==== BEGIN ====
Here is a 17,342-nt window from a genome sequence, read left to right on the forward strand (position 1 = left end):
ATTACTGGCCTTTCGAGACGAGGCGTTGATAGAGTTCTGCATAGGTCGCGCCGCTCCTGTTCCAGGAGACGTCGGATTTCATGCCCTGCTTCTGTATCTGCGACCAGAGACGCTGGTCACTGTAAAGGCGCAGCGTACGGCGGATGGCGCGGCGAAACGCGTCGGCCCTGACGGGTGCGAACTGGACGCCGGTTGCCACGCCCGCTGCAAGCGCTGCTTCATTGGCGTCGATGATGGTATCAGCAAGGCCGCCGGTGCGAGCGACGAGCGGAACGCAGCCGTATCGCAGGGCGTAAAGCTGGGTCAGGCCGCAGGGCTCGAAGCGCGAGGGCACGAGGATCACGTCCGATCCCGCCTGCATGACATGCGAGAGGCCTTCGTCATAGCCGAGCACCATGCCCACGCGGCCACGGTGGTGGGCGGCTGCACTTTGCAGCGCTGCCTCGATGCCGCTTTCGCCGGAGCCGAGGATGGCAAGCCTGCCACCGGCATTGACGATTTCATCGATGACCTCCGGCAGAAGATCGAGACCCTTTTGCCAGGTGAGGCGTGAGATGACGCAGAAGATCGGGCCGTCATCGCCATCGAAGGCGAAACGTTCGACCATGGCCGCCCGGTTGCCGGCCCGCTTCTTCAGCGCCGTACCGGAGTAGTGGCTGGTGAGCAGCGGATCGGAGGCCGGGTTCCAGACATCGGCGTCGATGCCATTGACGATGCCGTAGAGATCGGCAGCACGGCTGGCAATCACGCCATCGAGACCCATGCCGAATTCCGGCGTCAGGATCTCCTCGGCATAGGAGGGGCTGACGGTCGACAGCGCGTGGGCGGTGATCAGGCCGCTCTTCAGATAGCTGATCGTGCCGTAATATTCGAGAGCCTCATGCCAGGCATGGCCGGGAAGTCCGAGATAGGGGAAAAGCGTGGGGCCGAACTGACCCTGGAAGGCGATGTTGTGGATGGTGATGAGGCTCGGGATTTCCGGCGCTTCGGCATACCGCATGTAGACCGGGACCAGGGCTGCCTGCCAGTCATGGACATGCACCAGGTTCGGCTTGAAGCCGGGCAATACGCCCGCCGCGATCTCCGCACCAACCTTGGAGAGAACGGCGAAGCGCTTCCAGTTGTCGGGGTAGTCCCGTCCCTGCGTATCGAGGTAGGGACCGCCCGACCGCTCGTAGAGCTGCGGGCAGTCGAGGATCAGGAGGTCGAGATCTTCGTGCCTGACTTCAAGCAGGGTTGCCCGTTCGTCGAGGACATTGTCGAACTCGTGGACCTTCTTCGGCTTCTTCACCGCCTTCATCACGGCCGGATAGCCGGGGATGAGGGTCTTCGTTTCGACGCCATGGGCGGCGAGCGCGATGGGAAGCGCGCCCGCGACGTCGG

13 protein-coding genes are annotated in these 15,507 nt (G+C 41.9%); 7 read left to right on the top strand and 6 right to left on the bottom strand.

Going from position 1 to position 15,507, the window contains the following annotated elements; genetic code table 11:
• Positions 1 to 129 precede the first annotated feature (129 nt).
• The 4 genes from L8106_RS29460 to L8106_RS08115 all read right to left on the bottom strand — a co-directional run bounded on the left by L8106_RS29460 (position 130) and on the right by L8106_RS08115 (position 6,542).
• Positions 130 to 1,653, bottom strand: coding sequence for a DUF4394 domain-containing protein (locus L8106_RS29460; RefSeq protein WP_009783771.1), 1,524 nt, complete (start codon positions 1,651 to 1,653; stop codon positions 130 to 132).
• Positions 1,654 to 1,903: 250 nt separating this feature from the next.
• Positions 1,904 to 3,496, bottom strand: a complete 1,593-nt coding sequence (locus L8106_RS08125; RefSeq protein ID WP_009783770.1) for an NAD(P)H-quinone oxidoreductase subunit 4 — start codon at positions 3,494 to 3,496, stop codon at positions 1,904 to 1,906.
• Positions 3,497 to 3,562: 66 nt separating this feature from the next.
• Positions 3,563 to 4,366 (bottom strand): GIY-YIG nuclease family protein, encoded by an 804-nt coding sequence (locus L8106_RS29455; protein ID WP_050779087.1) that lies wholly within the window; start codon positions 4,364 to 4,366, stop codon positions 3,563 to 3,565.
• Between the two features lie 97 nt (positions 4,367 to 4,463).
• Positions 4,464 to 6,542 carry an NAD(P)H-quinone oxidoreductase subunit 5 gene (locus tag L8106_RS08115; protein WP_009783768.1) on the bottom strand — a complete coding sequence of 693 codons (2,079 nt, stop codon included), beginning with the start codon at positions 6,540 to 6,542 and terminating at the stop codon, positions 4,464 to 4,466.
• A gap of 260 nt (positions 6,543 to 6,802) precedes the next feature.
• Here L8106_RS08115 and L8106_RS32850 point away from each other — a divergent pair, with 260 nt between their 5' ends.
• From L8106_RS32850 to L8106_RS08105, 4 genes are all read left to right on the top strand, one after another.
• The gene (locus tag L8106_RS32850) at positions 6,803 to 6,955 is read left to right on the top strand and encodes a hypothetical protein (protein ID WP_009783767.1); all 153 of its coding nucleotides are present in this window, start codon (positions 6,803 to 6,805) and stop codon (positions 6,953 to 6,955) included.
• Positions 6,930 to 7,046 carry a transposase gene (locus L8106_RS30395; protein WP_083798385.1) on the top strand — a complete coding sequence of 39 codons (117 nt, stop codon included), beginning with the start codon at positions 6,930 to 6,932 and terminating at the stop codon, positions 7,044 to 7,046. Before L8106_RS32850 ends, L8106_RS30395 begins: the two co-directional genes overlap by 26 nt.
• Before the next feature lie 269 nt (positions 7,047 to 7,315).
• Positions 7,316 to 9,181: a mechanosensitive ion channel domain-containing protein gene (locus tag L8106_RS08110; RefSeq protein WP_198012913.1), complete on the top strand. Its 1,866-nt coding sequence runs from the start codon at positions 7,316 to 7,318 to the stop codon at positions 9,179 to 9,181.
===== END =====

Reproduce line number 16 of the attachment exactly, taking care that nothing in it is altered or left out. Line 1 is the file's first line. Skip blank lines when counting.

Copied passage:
• From L8106_RS32850 to L8106_RS08105, 4 genes are all read left to right on the top strand, one after another.